Friday, September 24, 2010

Lend me your ears

I'm very careful about Allie's ears. They get infected easily--mainly due to allergies, to which Golden Retrievers are notoriously prone. That's why I feed her raw food from this company, and take care that she consume no grain whatsoever. But I've also learned how important it is to keep her ears clean, so I do the job twice a week, without fail.

I didn't realize until yesterday, though, that I must have been saying the same thing to Allie immediately prior to every cleaning: "Allie, time to clean your ears." Yesterday, however, that realization became very clear, because when I uttered those six words, my Golden girl stopped dead in her tracks, looked right at me, then turned around and began trotting away from me.

I never cease to be amazed at how closely our dogs study us and how much of our language they really do understand. While the apparent vocabulary of one dog, Rico the Border Collie, is truly remarkable, I suspect that many of us would be astounded if we took the time to make a list of the words and phrases our dogs know. Allie's list would include such words and phrases as "breakfast", "dinner," "chewie," "brush" and "cocktail" (don't ask).

As for Allie's antipathy to ear cleanings, I'm hoping that this task will be more palatable if I literally appeal to my puppy-girl's palate. So when I say those not-so-magic (to Allie, anyway) words in the future, I'll have a couple of pieces of venison jerky at the ready. Hopefully, those treats will encourage her compliance beforehand, and will certainly reward her for stoicism afterward.

Wednesday, September 15, 2010

A confession

(This post also appears on my blog, "The Positively Well-Behaved Dog." I've never before used identical posts for two blogs, but this one's very personal--and also reflects the spirit of the Never Shock a Puppy blog campaign I'm participating in.)

For this week’s post, and in the spirit of the Never Shock a Puppy blogging campaign, I’m going to make a confession. Specifically, if there was ever a day that I might have been tempted to use a choke collar, prong collar, e-collar or otherwise take aversive action with my Golden Retriever, Allie, that day was yesterday.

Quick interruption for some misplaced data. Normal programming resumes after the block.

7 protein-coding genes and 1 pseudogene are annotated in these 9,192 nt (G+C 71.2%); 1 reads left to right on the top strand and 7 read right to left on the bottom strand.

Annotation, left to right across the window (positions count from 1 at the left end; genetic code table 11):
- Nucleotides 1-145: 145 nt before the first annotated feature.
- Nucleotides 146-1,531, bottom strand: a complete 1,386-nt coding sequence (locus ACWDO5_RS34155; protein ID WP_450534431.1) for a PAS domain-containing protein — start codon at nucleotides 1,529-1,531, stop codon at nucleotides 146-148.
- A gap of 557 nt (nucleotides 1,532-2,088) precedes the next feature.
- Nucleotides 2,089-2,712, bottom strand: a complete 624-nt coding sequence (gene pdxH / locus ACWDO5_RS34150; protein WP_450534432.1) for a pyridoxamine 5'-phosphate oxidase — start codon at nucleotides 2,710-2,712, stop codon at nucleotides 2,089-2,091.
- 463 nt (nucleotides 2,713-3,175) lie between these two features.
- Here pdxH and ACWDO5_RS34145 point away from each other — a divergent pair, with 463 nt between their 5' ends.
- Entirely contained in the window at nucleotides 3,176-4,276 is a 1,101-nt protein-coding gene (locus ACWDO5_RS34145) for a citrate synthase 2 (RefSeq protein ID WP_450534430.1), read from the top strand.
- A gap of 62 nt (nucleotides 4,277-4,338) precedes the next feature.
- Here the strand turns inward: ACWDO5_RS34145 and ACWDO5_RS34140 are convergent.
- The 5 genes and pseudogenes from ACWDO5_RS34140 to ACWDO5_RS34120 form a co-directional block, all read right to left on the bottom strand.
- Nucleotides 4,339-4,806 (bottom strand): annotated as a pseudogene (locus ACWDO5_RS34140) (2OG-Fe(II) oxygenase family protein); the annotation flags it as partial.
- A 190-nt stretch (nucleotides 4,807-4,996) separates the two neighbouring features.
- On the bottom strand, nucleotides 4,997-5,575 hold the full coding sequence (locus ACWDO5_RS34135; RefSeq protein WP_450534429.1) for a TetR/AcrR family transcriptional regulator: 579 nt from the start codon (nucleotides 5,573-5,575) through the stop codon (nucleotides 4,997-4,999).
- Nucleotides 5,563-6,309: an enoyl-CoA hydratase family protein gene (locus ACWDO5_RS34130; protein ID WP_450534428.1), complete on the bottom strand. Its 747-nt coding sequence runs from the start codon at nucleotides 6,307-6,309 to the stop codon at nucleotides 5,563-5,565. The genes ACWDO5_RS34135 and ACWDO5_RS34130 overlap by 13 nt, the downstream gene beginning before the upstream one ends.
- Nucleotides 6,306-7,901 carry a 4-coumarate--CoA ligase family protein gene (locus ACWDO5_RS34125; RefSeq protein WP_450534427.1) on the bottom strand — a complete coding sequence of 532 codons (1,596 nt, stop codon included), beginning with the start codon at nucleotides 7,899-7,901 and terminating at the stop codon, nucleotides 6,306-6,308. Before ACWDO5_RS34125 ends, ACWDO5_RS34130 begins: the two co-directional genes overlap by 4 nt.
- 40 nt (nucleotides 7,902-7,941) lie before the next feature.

We were taking a long walk when my normally politely walking Golden girl got an attack of the zoomies. Such “attacks” generally result in her running crazily back and forth, picking up the biggest available stick, inadvertently whacking me on the backs of my legs with that stick and/or attempting to use the leash as a tug toy. I understand why she engages in such behavior: she’s working off excess energy (she hadn’t been for a run for a couple of days) and is also trying to get me to play with her. Most of the time, I can deal with such behavior with total equanimity. She’s seven years old, so I’ve had plenty of time to learn how.

Yesterday, however, was different. I’d had a crown put in at the dentist earlier that morning and by the time Allie and I set out on our walk, the anesthetic had warn off and my jaw was aching. The very thought of needing to deal with Allie’s acrobatics was, shall we say, unwelcome. And I’m only human: just as parents sometimes talk about giving their misbehaving kids a good swift kick (without ever seriously considering following through), at that moment, I was tempted to give Allie a good swift jerk of the leash. Fortunately, I knew I didn’t have to.

I knew that all I had to do was to just stand still—which is exactly what I did.

Just as experts suggest that a person stand still if a dog tries to pull ahead and make like a sled dog on a walk, so is the same non-move a good way to deal with a Golden Retriever’s zoomies. Sure enough, after a minute or two, Allie stopped acting like a crazy girl and settled down. At that point, I quietly asked her to “walk nice.” We then continued on our way, and after a few sedate paces, I gave her a treat. A few more equally sedate paces earned her another treat. We made it home without further incident, and she was dozing next to me under my desk as I typed this post.